If you’ve been reading these Kitchn Best Lists for a while, you know that we usually round up the best picks from other top sites (like Wirecutter, Cook’s Illustrated, Serious Eats, and more). While that was our plan for this one, we ran into a problem. See, some sites haven’t gotten around to testing pasta machines just yet, and the ones that had kept picking the same brands and models. Which means our normal format would feel very (very!) redundant. Always ready to improvise, we switched things up a little.
While the format may look a little different to you, these are the very best pasta makers (manual and electric) out there. They’re the machines that other reviewers and Kitchn editors alike love.
1. Marcato Atlas Pasta Machine, $63
This is the best manual pasta maker, according to Cook’s Illustrated, The Spruce, Amazon shoppers (It’s the bestselling manual pasta maker on Amazon and has 4.5 stars from more than 2,100 reviewers), and many pasta pros. Its settings are easy to adjust and can cut all sorts of noodles — wide or narrow, thick or thin. It’s known as the Ferrari of the pasta-maker world, and that should tell you everything you need to know.
Note: The other top name when it comes to manual pasta makers is Imperia. It tends to be a little harder to adjust than the Marcato, but still makes perfectly cut noodles every time. Plus, we love that Imperia models come with a plate that helps guide the dough into the rollers.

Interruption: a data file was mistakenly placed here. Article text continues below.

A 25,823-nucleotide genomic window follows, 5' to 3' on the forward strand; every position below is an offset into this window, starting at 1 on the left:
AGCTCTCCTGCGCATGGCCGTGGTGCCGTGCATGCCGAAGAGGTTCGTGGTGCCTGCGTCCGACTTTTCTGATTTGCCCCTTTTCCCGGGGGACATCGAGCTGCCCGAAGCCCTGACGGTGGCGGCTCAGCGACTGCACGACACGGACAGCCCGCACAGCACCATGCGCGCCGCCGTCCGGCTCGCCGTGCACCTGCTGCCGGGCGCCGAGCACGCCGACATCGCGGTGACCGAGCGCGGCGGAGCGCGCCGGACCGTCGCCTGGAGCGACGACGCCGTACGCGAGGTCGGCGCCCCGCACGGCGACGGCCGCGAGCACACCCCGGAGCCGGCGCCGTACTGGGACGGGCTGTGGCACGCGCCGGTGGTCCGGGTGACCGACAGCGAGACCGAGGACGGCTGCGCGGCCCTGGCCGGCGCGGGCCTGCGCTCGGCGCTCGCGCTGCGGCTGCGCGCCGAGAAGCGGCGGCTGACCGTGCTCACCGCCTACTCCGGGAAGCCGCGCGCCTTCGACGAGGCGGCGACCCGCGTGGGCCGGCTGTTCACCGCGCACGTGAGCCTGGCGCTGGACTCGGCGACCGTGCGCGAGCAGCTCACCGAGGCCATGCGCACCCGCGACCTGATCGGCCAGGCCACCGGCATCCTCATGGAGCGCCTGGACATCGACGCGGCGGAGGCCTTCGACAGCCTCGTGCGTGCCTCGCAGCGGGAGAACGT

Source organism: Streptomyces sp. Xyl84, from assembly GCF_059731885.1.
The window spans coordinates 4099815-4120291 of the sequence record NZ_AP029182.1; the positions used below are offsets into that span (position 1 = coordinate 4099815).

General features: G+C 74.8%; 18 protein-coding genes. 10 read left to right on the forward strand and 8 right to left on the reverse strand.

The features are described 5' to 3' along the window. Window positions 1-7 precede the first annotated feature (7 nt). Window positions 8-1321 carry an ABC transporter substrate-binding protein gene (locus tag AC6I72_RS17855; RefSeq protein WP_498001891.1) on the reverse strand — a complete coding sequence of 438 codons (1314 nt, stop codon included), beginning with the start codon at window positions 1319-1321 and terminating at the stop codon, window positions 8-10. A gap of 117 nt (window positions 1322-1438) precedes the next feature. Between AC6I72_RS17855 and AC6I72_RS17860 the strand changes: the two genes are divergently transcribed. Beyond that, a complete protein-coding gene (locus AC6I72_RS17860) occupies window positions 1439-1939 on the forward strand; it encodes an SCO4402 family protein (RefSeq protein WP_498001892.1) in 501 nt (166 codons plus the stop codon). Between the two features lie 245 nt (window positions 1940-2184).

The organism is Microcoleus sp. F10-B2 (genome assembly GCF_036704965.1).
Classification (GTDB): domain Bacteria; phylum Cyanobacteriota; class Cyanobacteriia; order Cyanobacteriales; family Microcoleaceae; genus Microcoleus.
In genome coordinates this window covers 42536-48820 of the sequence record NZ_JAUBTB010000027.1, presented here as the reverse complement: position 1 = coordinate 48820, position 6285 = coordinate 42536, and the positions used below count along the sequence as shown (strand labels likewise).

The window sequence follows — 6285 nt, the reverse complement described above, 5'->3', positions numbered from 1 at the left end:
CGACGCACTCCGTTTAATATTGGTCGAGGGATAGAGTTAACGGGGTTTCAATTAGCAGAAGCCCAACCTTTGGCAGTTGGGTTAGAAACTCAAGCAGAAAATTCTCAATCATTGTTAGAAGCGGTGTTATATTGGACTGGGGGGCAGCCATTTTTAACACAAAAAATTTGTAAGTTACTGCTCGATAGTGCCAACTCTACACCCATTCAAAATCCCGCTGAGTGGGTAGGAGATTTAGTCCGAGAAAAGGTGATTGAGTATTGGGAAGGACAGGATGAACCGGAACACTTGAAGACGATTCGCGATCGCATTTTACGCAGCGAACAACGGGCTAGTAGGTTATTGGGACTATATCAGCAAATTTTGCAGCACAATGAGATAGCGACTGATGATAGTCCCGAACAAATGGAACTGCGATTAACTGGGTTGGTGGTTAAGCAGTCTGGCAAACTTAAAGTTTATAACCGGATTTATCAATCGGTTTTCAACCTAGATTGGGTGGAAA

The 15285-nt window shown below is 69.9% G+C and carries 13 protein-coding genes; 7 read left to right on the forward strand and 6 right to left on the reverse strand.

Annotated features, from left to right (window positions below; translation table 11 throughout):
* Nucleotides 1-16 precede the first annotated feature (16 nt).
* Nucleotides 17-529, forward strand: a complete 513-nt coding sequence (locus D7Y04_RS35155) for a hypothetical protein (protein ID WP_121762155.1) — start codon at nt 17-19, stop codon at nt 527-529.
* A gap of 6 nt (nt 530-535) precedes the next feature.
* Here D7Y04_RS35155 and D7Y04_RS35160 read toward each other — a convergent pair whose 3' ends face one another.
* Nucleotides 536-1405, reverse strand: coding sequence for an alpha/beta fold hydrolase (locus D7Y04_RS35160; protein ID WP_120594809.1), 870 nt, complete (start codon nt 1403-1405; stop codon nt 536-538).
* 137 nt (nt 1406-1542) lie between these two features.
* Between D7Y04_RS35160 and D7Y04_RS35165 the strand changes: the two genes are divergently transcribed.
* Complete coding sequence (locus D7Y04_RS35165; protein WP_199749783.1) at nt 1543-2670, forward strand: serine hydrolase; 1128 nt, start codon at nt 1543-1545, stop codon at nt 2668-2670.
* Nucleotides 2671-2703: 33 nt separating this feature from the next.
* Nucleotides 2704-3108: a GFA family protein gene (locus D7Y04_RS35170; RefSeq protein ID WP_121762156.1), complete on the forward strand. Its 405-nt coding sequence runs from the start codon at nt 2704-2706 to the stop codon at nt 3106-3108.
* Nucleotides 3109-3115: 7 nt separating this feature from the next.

2. Philips Pasta and Noodle Maker, $300
Hand-cranking your noodles isn’t for everyone. If you want an electric machine that’ll do nearly all of the work for you, you want a Philips. (Either this machine or the Philips Compact Pasta and Noodle Maker, which is half the size and price). Just measure out your flour, add water, and the machine gets to work mixing and kneading. In just 15 minutes, it extrudes spaghetti, fettuccini, penne, or lasagna sheets. And if you want something more exciting, you can also add eggs, herbs, or veggies.
3. KitchenAid 3-Piece Pasta Roller & Cutter Attachment Set, $134
A middle ground between the other two options on this list, the KitchenAid set still requires a lot of hands-on pasta work, but at least you don’t have to do the cranking yourself. (The motor from your stand mixer turns the rollers, so that you can focus on feeding and catching the dough.) It comes with three rollers: one with eight thickness settings to help you get your six-inch sheets ready, one to cut spaghetti, and one for fettuccine. If you’re not looking to add another large gadget to your cabinets, this is a good bet.
Do you have a pasta maker? Which one is it? Do you like it?
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